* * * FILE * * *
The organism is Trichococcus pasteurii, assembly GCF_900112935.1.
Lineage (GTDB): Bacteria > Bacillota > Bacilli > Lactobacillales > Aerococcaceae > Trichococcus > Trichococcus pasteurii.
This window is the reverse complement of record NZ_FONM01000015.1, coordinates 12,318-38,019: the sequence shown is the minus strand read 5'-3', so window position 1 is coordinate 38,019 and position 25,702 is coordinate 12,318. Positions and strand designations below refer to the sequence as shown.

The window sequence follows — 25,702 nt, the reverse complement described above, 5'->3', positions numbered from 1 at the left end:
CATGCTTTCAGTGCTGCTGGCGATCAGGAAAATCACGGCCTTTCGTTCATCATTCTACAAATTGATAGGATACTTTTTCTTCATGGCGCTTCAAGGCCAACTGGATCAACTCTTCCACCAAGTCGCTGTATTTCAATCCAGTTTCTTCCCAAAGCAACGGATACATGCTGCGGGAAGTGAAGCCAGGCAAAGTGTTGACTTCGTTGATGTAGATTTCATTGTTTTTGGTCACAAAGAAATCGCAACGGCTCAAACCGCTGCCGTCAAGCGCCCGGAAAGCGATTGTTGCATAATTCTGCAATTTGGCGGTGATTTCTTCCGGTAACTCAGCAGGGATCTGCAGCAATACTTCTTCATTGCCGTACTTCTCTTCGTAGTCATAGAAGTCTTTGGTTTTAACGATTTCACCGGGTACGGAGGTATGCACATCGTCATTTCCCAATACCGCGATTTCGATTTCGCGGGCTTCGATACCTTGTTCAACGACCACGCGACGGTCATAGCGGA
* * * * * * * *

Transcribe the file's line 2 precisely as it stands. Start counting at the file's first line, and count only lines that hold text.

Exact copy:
Lineage (GTDB): Bacteria > Bacillota > Bacilli > Lactobacillales > Aerococcaceae > Trichococcus > Trichococcus pasteurii.